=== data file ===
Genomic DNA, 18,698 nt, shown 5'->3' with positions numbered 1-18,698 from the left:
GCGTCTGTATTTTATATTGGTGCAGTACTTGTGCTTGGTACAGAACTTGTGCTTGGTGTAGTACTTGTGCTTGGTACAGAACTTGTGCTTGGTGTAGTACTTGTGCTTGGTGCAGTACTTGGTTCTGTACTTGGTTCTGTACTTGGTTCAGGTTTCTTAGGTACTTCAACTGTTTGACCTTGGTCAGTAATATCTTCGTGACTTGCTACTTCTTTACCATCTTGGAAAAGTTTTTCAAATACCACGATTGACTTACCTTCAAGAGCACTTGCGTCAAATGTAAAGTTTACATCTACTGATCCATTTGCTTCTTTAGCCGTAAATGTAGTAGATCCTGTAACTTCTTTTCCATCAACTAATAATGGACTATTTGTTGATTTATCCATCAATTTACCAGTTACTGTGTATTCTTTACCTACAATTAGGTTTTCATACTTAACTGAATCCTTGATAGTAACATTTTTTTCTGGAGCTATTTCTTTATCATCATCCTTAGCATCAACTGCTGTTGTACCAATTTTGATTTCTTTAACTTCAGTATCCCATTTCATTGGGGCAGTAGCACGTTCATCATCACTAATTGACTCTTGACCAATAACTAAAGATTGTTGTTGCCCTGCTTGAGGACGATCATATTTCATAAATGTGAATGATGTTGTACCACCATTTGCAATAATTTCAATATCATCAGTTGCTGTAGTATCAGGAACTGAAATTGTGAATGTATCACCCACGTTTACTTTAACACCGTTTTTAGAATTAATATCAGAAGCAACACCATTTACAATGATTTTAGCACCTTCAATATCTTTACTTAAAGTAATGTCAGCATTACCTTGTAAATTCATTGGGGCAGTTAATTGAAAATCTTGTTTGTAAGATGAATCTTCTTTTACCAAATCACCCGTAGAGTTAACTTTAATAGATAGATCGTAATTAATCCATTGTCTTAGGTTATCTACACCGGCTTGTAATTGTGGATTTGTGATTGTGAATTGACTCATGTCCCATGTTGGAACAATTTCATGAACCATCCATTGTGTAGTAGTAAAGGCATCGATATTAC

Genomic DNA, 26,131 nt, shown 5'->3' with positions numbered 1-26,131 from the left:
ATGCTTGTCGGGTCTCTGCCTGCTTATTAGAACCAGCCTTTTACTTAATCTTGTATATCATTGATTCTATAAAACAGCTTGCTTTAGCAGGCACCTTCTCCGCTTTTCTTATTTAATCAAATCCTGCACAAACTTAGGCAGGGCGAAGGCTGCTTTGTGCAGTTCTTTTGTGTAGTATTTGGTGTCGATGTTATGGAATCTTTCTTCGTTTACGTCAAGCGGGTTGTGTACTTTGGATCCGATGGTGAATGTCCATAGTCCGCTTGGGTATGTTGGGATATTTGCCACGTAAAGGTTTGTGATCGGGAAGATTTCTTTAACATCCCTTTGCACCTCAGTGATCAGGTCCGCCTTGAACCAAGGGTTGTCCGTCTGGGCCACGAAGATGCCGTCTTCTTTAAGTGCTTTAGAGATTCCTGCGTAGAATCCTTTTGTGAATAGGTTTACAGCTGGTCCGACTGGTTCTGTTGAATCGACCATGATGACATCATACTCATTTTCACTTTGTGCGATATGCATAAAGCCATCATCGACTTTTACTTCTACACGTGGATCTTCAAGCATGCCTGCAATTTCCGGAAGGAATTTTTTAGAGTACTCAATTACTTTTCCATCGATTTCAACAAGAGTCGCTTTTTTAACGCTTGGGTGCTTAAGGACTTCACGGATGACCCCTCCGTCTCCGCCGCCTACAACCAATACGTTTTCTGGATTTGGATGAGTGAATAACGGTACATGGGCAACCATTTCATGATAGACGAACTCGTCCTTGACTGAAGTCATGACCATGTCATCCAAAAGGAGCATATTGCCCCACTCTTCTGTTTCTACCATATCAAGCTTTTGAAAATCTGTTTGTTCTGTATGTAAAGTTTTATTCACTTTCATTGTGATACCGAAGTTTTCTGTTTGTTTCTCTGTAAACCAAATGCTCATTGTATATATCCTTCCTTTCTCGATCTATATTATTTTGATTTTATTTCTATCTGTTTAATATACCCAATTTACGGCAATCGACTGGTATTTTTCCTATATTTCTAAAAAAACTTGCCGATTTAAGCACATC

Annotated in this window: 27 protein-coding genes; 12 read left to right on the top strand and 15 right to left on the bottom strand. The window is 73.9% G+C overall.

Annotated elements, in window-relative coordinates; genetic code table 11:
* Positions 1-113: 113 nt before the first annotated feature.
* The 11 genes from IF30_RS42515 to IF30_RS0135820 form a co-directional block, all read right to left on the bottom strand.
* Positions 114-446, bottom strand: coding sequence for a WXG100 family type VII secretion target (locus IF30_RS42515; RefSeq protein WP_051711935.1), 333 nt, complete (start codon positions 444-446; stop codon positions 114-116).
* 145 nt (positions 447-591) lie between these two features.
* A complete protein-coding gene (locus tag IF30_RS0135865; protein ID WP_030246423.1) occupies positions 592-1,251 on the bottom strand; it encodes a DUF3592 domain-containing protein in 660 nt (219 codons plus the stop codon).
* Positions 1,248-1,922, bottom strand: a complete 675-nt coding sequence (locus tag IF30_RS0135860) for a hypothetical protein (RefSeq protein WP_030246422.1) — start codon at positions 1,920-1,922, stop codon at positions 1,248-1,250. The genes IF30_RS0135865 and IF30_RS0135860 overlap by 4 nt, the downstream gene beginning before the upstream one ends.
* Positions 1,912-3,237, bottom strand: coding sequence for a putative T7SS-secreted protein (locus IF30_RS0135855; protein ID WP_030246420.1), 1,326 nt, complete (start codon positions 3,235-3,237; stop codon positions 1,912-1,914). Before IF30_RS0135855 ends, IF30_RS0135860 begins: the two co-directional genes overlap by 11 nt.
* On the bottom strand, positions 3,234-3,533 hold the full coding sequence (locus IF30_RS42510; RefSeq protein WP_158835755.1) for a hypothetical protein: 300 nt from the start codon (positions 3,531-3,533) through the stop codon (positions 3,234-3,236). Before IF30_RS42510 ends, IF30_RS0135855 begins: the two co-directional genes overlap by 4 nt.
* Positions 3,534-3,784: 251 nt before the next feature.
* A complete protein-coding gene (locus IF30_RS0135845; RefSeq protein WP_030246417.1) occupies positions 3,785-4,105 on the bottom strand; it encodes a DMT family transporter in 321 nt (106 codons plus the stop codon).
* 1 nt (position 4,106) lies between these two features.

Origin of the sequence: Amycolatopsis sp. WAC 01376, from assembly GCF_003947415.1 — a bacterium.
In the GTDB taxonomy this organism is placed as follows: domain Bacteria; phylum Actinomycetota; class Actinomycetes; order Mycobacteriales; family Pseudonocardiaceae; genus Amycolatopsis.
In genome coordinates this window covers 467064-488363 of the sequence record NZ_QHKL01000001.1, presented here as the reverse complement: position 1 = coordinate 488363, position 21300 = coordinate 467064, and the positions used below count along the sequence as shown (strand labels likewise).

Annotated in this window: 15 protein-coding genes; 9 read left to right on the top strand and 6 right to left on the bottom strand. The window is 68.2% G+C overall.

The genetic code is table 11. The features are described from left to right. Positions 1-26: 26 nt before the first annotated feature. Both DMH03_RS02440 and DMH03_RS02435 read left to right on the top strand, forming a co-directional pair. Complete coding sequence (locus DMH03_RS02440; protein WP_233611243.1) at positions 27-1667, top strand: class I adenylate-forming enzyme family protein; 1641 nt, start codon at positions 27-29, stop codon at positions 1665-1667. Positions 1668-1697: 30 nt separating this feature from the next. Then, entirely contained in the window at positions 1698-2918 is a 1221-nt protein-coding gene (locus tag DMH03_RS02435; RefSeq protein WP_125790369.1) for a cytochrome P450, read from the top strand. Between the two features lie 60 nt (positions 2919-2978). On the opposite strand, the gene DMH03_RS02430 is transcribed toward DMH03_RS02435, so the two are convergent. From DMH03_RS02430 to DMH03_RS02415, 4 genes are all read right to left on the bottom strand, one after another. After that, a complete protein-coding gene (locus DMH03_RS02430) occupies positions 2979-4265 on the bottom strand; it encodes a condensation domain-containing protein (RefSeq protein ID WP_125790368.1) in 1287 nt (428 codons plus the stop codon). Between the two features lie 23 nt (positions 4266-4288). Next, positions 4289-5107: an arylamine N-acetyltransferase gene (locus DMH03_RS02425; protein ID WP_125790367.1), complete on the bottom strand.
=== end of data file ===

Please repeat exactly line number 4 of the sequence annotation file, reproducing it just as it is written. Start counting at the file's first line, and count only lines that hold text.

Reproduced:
ATGCTTGTCGGGTCTCTGCCTGCTTATTAGAACCAGCCTTTTACTTAATCTTGTATATCATTGATTCTATAAAACAGCTTGCTTTAGCAGGCACCTTCTCCGCTTTTCTTATTTAATCAAATCCTGCACAAACTTAGGCAGGGCGAAGGCTGCTTTGTGCAGTTCTTTTGTGTAGTATTTGGTGTCGATGTTATGGAATCTTTCTTCGTTTACGTCAAGCGGGTTGTGTACTTTGGATCCGATGGTGAATGTCCATAGTCCGCTTGGGTATGTTGGGATATTTGCCACGTAAAGGTTTGTGATCGGGAAGATTTCTTTAACATCCCTTTGCACCTCAGTGATCAGGTCCGCCTTGAACCAAGGGTTGTCCGTCTGGGCCACGAAGATGCCGTCTTCTTTAAGTGCTTTAGAGATTCCTGCGTAGAATCCTTTTGTGAATAGGTTTACAGCTGGTCCGACTGGTTCTGTTGAATCGACCATGATGACATCATACTCATTTTCACTTTGTGCGATATGCATAAAGCCATCATCGACTTTTACTTCTACACGTGGATCTTCAAGCATGCCTGCAATTTCCGGAAGGAATTTTTTAGAGTACTCAATTACTTTTCCATCGATTTCAACAAGAGTCGCTTTTTTAACGCTTGGGTGCTTAAGGACTTCACGGATGACCCCTCCGTCTCCGCCGCCTACAACCAATACGTTTTCTGGATTTGGATGAGTGAATAACGGTACATGGGCAACCATTTCATGATAGACGAACTCGTCCTTGACTGAAGTCATGACCATGTCATCCAAAAGGAGCATATTGCCCCACTCTTCTGTTTCTACCATATCAAGCTTTTGAAAATCTGTTTGTTCTGTATGTAAAGTTTTATTCACTTTCATTGTGATACCGAAGTTTTCTGTTTGTTTCTCTGTAAACCAAATGCTCATTGTATATATCCTTCCTTTCTCGATCTATATTATTTTGATTTTATTTCTATCTGTTTAATATACCCAATTTACGGCAATCGACTGGTATTTTTCCTATATTTCTAAAAAAACTTGCCGATTTAAGCACATC